Title: The long-run gains from the early adoption of electricity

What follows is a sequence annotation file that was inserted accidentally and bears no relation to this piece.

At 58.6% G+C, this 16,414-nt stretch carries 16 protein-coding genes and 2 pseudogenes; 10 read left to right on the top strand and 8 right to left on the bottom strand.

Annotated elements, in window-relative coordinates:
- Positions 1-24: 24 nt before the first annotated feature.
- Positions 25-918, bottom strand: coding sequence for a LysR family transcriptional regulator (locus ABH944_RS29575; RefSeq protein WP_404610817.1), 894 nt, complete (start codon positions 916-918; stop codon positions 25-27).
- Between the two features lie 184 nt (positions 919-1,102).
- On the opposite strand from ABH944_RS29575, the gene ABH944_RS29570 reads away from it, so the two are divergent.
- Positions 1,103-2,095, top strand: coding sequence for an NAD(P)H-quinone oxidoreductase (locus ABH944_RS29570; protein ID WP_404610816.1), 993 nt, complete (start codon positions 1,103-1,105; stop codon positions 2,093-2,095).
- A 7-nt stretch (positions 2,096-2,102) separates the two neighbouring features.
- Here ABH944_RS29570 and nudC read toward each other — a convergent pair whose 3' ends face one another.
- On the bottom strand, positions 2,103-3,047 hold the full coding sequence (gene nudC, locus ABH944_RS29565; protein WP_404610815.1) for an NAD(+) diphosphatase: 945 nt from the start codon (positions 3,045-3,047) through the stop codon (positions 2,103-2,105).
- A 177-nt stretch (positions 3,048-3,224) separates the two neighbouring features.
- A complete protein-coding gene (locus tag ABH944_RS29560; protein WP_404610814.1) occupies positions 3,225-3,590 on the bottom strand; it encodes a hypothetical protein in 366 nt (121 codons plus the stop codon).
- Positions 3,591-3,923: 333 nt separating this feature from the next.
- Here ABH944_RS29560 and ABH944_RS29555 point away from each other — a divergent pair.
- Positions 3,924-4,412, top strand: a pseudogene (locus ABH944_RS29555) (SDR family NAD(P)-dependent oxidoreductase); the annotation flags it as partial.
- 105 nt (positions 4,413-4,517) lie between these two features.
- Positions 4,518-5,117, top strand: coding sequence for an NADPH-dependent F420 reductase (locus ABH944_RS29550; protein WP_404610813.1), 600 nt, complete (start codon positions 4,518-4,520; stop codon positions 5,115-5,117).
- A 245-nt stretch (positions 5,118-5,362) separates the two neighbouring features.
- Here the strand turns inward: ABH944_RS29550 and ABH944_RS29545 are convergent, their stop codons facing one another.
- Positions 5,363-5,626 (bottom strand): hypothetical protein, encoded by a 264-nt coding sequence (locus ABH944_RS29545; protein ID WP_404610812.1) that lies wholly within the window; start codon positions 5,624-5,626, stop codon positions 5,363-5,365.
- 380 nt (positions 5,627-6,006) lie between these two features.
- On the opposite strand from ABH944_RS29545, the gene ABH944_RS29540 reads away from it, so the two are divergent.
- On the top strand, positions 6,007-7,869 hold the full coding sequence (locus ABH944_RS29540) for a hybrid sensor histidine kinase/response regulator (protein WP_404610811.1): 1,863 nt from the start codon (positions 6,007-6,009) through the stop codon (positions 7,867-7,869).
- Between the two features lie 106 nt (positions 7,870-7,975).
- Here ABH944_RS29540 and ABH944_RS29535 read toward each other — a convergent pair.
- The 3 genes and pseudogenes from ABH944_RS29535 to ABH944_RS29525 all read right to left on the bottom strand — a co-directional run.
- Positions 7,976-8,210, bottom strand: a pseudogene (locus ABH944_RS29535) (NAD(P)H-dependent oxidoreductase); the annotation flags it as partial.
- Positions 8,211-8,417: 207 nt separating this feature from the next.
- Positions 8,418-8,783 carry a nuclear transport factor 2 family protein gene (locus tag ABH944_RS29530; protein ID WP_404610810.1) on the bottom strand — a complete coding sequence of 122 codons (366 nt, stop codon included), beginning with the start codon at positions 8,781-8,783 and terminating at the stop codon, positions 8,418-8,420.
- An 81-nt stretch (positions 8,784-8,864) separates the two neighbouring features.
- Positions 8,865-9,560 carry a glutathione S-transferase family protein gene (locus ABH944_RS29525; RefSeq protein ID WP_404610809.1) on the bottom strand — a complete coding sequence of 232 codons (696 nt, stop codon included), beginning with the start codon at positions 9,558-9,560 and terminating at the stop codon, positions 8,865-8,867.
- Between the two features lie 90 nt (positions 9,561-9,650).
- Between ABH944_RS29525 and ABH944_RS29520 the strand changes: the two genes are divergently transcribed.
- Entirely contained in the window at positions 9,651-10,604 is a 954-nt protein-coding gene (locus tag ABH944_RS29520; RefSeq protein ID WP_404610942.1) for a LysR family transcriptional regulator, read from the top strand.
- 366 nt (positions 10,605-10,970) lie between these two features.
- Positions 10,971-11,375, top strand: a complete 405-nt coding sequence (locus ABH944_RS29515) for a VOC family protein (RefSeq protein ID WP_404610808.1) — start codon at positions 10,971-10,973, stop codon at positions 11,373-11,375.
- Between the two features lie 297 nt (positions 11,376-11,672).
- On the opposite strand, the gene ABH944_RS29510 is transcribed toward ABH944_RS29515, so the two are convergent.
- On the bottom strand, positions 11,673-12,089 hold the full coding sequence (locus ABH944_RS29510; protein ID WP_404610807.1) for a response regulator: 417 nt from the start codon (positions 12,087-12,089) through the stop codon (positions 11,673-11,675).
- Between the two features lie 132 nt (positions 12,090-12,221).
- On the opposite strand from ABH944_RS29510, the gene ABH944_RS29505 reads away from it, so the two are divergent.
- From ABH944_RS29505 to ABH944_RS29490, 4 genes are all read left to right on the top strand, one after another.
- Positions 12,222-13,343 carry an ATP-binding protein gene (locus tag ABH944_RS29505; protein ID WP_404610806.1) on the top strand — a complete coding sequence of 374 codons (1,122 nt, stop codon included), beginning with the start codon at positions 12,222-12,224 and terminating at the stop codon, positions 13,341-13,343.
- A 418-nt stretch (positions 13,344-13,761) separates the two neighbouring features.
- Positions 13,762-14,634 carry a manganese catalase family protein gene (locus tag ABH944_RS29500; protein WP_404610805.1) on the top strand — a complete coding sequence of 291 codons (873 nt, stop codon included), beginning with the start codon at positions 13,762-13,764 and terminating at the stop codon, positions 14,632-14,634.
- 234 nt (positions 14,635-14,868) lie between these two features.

Abstract: This paper explores the effect of the early adoption of technology on local economic development. While timing and intensity of technology adoption are key drivers of economic divergence across countries, the initial impact of new technologies within advanced countries has been incredibly illusive. Resolving this puzzle, this paper documents that the early adoption of electricity across Switzerland was conducive to local economic development not just in the short-run, but also in the long-run. Exploiting exogenous variation in the potential to produce electricity from waterpower, this paper finds that electricity adoption at the end of the 19th century led to local differences in structural transformation. However, despite access to electricity becoming quickly universal in the early 20th century, due to the expansion of the electricity grid, economic development did not converge across areas. Instead, areas which adopted electricity early continue to be more industrialized and have higher incomes today. In particular, the geographical distribution of the newly emerging and innovative chemical industry was shaped by early electricity adoption, while employment gains through the building and operation of new power plants themselves were mostly short-lived. The main mechanism through which differences in economic development persist in the long-run is through increased human capital accumulation and innovation, rather than persistent differences in the way electricity is used.
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